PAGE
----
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Lottery "Integration", Things are Better Off in the Backwoods & Friday Notes

I don't blame you for reading this press release from the Ontario Lottery and Gaming Corp and shrugging your shoulders.

"The horse racing industry in Ontario is being asked to provide input on a long-term financial model with respect to the ongoing integration and modernization of gaming in Ontario.

Rigby's letter notes that OLG is "developing a co-branding marketing strategy" that involves the launch of "horse-themed products through our Lottery and Internet business channels." He went on to state that the next area of focus for horse racing's integration within the province's gaming strategy is developing "a financial model to provide a long-term funding framework," exploring options and avenues "that help create economic confidence in a transparent and accountable way, beyond 2019."

Rigby noted that he has discussed this focus with Cal Bricker, OLG's Senior Vice President of Horse Racing, and has asked him to lead "a collaborative discussion on this subject with [OHRIA's] help, and members of the industry."

The integration between horse racing and the provincial lottery has been spoken about for years now. The government is now funding horse racing, as you know, so they (more or less) control the discussion, and like with most things of this ilk, it can move at a snail's pace.

The idea in itself is not bad, in my view, if done with some sort of understanding who the different customers are.

A lottery based on the V75 is a good idea (similar to the Equilottery concept) that should be tried for that end of the market - big pools attract dollars world wide, as we see with the Scoop Six or Super High Five mandatory payouts. Meanwhile, the ADW market and takeout rates for everyday bettors is, well, terrible. Small tracks with 24% win takeouts, an ADW monopoly run by a big behemoth, well, ouch, that's a non-starter that no one seems to want to talk about. The OLG will have little control over that, so that black mark is owned by horse racing.

In the US there is a push for outside groups, in this case an NGO like USADA, to take the reins of testing. In principle the idea is good, and uniform rules and regulations will occur faster and with more power than without USADA. However, as we see in Ontario, there will likely be many bumps in the road, and nothing will change overnight.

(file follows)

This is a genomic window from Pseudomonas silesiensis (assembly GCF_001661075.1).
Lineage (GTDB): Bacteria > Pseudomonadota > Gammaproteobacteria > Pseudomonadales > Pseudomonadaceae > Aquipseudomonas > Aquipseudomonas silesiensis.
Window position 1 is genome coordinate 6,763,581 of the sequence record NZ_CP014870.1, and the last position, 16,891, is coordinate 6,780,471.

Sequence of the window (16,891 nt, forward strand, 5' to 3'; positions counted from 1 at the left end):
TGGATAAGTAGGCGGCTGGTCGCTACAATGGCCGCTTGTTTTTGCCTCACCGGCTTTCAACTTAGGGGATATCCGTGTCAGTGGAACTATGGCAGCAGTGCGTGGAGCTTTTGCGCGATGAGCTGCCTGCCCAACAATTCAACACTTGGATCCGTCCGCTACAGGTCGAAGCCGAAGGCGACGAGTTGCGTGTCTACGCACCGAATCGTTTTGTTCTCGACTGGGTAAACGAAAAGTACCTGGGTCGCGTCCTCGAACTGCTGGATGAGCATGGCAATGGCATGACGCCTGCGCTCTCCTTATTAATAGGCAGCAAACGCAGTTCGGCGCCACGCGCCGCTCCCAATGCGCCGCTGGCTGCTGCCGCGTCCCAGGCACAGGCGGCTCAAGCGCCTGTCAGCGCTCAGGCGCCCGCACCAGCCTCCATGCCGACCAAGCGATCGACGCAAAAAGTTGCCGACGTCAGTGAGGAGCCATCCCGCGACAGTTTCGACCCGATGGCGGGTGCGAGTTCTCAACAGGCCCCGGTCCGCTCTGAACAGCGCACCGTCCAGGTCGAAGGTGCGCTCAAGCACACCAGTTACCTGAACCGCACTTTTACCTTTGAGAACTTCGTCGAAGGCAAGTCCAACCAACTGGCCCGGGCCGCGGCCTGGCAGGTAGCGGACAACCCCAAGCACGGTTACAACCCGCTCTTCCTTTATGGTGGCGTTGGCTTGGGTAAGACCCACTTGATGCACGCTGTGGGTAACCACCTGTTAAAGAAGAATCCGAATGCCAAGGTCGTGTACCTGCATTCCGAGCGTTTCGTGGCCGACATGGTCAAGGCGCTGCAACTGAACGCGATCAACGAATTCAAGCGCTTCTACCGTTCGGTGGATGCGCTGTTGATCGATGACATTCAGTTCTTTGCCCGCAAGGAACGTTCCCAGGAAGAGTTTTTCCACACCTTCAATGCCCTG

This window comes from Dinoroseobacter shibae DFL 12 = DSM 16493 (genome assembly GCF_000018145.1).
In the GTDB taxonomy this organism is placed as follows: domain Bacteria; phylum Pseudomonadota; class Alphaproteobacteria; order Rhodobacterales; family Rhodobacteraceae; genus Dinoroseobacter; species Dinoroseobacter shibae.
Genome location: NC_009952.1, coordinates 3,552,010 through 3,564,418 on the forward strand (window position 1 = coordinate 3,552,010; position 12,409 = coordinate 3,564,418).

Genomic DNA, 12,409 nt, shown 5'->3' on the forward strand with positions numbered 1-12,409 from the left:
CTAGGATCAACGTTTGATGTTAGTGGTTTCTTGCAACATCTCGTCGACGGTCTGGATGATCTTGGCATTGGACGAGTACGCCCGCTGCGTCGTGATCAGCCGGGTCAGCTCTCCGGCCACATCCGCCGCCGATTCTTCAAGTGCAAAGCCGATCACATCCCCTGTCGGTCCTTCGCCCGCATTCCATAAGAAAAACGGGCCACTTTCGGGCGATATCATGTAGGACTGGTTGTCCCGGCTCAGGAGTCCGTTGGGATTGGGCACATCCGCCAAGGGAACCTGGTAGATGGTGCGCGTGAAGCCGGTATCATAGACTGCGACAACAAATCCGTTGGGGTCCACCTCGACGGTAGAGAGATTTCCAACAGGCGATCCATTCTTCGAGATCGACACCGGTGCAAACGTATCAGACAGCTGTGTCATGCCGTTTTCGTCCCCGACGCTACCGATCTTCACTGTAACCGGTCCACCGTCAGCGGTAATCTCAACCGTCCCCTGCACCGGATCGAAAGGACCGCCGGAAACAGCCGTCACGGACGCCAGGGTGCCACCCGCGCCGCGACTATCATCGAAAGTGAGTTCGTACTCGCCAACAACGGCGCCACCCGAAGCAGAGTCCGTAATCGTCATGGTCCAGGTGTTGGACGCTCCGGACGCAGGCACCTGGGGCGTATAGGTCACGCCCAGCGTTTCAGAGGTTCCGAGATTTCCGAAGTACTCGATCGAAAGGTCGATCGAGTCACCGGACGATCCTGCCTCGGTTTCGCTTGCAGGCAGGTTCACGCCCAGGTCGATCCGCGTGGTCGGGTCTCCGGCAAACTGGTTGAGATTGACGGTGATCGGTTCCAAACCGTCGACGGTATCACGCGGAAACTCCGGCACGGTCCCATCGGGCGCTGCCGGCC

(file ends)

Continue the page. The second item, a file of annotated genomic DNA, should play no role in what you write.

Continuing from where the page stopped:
Things are better in the backwoods.....

Nevada "outlawed" DFS yesterday because they say (duh) it's gambling. That statement is funny at its core, when you think about it. Regardless, people in Nevada can go bet a game this weekend, but they can't field a team on their iPhones.

You and I have been playing "DFS" for a long time. Me, since about 1991. We field a team each week, play others in our league, and whomever has the best week wins a weekly prize from our stakes. When it was brought out into the open, over the internet through a loophole in the UIGEA, everything was fine, for awhile. Now, it's not fine.

Everything to do with participatory sports, from office pools, NCAA brackets filled out by commander in chief's on TV,  fantasy sports, e-sports, and everything else, is gambling. It always will be and always has been.  When someone uses a loophole that tells them it isn't gambling, and invests millions to innovate and create a market for it, that's okay too - until it gets popular.  Then government folks seem to say "nice innovation and nice investment, nice job building a customer base, nice success story, but we want a do over. We were just kidding, it's gambling."


We see this in racing (anti-bleeder tactics like keeping water away, Kentucky Red etc are fine, if no one sees them...... add lasix then things aren't fine), too. We see this with exchange wagering (still waiting to be approved after like a dozen years).

Things for fantasy enthusiasts are probably better in the backwoods - despite the obvious flaws - because regulators, the media, right wing types and everyone else with an axe to grind or a budget to fill, have nothing to gain when it is. 

Notes:

The Breeders' Crown eliminations are off and pacing and trotting on Saturday evening at Woodbine.  Here's a free program. The Breeders' Crown is the poor cousin to the Cup, but it is one of those events that are well-worth watching. As well, there will be a $500k or so mandatory super high five payout next weekend during the final crown card.

Freaky Feet Pete continues to try his hand at respect, by entering the Crown. He's a fantastic horse and I hope he does well.

Woodbine's 15% pick 5 keeps paying out well. If you can snag a horse or two that's not obvious it can pay. With a 20 cent minimum, pick 4's are a mugs game, pick 5's are much better (for harness favorite hit rates, certainly.)

The Breeders Cup seems to be ratcheting up the buzz. Everyone hopes it does well at Keeneland, because like you, I agree this thing can be fun when it moves around.

Have a nice weekend everyone.

Comments

Pull the Pocket said…
Sorry Ron. I accidentally deleted your comment. My Bad!